Terms of Use

All use of Rhode Island Collection images must credit the PPL in the following format: Photo Name, Photo Number, Rhode Island Collection, Providence Public Library, Providence, RI.

For all other collections, citations should provide the following: Call number or other identification, collection name (e.g. “Nicholson Collection”), “Providence Public Library Special Collections, Providence, RI”.

Unless otherwise requested, image files will be provided to the patron via online dropbox or over email for free. Patrons may provide an external hard drive or flash drive at their own expense. Requests beyond 10 images require approval by the collection's curator and may include additional fee and processing time. Payment must be received by check or credit card upon receipt of invoice before image files will be provided. We reserve the right to refuse to scan materials that may be damaged during the scanning process. Any item requested for digital reproduction will be considered for addition to PPL’s publicly-available online collections.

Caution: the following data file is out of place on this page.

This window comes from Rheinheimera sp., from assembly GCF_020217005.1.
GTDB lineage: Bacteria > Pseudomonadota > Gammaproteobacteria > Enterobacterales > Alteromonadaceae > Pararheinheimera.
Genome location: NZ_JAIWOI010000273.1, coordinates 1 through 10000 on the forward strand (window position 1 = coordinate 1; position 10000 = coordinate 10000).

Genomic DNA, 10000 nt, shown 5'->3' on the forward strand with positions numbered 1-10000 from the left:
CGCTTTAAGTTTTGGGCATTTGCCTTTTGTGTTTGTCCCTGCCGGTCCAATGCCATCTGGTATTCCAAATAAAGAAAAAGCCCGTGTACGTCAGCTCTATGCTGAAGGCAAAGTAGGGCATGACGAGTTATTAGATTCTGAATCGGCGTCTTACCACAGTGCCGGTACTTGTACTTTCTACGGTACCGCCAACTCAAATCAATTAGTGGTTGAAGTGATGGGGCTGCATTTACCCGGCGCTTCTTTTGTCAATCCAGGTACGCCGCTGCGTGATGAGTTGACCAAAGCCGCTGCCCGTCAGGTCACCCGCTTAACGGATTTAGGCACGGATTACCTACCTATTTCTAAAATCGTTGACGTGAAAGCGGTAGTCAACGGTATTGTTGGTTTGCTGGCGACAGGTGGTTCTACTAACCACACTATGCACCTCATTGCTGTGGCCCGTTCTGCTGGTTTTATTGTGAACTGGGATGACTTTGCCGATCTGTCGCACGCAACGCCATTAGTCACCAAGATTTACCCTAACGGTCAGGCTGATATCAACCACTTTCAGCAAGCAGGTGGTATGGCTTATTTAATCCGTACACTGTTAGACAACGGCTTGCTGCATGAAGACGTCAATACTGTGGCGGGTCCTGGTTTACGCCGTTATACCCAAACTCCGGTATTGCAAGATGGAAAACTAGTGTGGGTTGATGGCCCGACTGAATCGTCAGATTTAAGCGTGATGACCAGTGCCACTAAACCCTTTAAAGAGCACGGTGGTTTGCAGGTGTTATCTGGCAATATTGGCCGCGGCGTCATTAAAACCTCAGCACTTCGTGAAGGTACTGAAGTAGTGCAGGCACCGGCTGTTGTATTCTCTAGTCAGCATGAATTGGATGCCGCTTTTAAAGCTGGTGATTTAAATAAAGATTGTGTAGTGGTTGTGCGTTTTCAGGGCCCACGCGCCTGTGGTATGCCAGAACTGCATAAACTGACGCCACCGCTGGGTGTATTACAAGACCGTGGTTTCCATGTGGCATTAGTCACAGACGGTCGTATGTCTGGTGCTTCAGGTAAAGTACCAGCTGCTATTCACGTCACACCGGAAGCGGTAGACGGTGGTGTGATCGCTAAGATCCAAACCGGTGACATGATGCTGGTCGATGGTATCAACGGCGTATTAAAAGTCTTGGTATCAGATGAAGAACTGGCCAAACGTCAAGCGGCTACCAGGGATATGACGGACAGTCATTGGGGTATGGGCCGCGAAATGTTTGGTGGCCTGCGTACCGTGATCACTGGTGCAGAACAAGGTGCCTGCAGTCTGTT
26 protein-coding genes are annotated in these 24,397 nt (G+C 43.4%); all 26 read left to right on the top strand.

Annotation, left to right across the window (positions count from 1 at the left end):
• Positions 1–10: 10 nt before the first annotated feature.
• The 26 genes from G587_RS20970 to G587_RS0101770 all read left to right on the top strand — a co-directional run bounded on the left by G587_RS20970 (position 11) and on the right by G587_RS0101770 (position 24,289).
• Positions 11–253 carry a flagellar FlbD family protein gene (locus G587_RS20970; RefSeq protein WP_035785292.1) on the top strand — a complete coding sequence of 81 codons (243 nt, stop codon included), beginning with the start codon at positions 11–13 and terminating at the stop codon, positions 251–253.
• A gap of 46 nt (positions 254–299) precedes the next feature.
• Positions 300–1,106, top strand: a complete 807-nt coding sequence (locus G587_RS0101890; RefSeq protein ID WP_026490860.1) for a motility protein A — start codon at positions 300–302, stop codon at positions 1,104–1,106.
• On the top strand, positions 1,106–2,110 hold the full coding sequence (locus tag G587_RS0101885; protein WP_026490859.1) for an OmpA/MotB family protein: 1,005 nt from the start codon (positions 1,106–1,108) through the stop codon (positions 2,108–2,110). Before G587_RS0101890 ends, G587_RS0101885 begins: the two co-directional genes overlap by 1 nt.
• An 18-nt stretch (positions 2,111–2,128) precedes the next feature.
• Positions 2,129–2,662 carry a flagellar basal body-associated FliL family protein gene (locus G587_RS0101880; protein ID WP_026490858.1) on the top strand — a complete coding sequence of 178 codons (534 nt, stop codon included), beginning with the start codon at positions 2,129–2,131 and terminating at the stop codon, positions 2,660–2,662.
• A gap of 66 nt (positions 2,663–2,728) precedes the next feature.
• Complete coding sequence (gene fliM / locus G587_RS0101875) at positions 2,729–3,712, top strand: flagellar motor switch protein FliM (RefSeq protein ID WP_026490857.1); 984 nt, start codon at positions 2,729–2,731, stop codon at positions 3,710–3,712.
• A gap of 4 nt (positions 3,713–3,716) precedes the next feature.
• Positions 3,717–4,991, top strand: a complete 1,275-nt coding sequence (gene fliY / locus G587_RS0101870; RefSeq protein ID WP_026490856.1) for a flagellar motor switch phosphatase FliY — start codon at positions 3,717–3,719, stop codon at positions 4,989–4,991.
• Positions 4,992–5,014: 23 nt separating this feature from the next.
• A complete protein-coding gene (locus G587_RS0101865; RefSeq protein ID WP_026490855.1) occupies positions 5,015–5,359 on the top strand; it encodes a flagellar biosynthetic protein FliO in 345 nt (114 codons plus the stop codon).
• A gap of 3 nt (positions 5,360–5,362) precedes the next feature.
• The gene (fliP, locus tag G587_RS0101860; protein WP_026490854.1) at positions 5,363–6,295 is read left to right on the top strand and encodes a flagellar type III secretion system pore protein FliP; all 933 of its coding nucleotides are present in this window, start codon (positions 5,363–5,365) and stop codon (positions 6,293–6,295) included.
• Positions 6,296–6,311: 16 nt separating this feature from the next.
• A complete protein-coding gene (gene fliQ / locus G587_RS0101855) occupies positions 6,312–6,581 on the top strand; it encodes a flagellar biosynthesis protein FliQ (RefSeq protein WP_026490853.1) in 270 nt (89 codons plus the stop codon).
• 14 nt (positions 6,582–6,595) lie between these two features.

US Copyright Warning: The copyright law of the United States (title 17, United States Code) governs the making of photocopies or other reproductions of copyrighted material. Under certain conditions specified in the law, libraries and archives are authorized to furnish a photocopy or other reproduction. One of these specific conditions is that the photocopy or reproduction is not to be “used for any purpose other than private study, scholarship, or research.” If a user makes a request for, or later uses, a photocopy or reproduction for purposes in excess of “fair use,” that user may be liable for copyright infringement. This institution reserves the right to refuse to accept a copying order if, in its judgment, fulfillment of the order would involve violation of copyright law.